Intelligence should be seen as the end goal, not the starting point
In America, we place great value on natural talent. We idolize the sheer genius of Albert Einstein and the creative brilliance of Steve Jobs—framing their success within the idea that geniuses like these are born, not created.
We have a surprisingly antiquated and misguided idea of how real talent comes to be, and this mistaken belief is holding our country back. There is no place where this myth is more destructive than in education.
Since the inception of “Gifted and Talented” programs, we have operated based on the idea that children are either born with rare and exceptional intellectual capacity, or they are not. In other words, being gifted is exactly that—a gift, having little or nothing to do with a child’s effort and everything to do with his or her natural ability.
This pushes parents of bright young children to become hyper focused on proving their child’s giftedness at a young age. And for good reason: the gifted label is a golden ticket in our education system. Once a child has earned it, typically by claiming a spot in the top 10 percent in a given skill or subject area, most often based on standardized test scores, the doors to gifted and talented education programs and resources swing open. These programs offer the accelerated curricula and greater learning resources that propel a small subset of students into top colleges and elite careers.
All of this sounds fine until you consider who we’re leaving out and what’s at stake. We need more innovators, problem solvers, and highly skilled people to tackle the monumental challenges of the 21st century. Unfortunately, in the current education system, exceptional ability is too often an entry point, not a destination. The onus is on parents to prove that their child has extraordinary talent before they can access the most effective learning resources. But a large and growing body of research shows that this may be limiting the quality and quantity of the next generation of thinkers.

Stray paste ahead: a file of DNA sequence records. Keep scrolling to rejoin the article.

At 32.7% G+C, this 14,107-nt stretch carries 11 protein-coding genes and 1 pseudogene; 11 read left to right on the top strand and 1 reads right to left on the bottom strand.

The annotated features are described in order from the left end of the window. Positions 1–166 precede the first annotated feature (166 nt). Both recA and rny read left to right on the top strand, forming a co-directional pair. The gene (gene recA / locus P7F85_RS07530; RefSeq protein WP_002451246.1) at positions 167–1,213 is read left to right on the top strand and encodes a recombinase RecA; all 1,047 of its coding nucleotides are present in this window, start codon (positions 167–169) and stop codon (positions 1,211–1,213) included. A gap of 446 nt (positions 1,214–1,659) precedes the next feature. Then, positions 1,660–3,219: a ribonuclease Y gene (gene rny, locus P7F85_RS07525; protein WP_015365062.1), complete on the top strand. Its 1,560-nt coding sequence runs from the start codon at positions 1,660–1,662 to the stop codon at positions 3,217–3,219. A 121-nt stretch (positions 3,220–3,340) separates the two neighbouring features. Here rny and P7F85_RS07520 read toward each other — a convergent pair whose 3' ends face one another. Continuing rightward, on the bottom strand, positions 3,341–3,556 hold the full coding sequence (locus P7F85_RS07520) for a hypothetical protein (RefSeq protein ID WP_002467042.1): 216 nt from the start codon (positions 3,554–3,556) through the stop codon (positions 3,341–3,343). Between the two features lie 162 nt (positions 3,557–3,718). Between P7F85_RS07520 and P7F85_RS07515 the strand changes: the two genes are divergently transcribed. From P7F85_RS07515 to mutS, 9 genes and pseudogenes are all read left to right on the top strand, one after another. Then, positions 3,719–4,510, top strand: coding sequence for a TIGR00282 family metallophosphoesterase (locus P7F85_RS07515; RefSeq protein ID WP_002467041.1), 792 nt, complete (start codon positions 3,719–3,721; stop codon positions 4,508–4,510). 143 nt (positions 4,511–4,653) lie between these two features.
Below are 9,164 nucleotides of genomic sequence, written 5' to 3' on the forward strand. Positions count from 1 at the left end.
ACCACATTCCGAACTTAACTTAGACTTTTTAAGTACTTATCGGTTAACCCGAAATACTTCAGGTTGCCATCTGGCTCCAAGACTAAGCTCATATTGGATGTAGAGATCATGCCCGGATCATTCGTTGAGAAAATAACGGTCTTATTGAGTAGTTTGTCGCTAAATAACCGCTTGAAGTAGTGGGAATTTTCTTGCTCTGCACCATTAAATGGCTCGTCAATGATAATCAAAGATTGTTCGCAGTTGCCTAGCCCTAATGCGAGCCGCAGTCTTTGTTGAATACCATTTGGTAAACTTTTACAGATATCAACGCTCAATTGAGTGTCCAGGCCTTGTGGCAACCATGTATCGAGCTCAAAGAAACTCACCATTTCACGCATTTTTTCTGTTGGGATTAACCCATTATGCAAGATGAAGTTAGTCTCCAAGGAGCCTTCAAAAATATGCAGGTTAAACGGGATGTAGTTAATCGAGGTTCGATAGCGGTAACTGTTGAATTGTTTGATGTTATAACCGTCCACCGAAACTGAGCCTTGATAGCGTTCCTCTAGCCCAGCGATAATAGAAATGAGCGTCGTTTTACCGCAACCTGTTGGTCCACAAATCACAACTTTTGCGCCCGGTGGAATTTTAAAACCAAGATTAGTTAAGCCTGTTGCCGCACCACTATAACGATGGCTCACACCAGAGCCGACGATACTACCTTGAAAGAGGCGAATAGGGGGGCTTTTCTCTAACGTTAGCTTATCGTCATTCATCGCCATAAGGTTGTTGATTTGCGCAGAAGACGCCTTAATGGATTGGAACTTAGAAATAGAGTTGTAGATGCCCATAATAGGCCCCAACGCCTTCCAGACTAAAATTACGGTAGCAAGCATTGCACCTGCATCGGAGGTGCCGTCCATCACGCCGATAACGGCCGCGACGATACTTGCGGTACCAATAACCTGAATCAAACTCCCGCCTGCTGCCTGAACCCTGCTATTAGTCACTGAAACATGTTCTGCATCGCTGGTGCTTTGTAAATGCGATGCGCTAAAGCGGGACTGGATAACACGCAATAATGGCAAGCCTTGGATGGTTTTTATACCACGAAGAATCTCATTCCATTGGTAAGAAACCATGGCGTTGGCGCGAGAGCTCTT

More than three decades of research from Stanford psychologist Carol Dweck and others support the idea that when students believe they can develop their potential—rather than believing it’s limited by natural intelligence or ability—they begin to approach difficult problems differently. Instead of seeing impossible and frustrating tasks, they see challenges that need to be sweated over and solved. Research shows that these moments of struggle with difficult tasks are critical to higher learning. These struggles build stronger, deeper neural connections and help children become more determined, resilient, and confident when facing challenges.
In this way, intelligence is not fixed. Intellectual capacity expands or contracts based on how we use our brains. The most advanced learners understand this, and they seek out challenges that help them expand their intellectual capacity. On the flip side, misguided belief in fixed intelligence can lead to a variety of negative learning patterns. For example, children labeled “gifted” early on often reach the conclusion that needing to work hard is a sign of low intelligence. They shy away from challenges, fearing that failure or struggle will expose intellectual weakness.
So why, then, is our entire system for gifted and talented education predicated on the notion that intelligence is a fixed trait that can be measured at a young age? Our fixation on giftedness as a threshold for access to superior education is harming our most promising children—both those identified as the smartest of the smart, and those who may have been overlooked.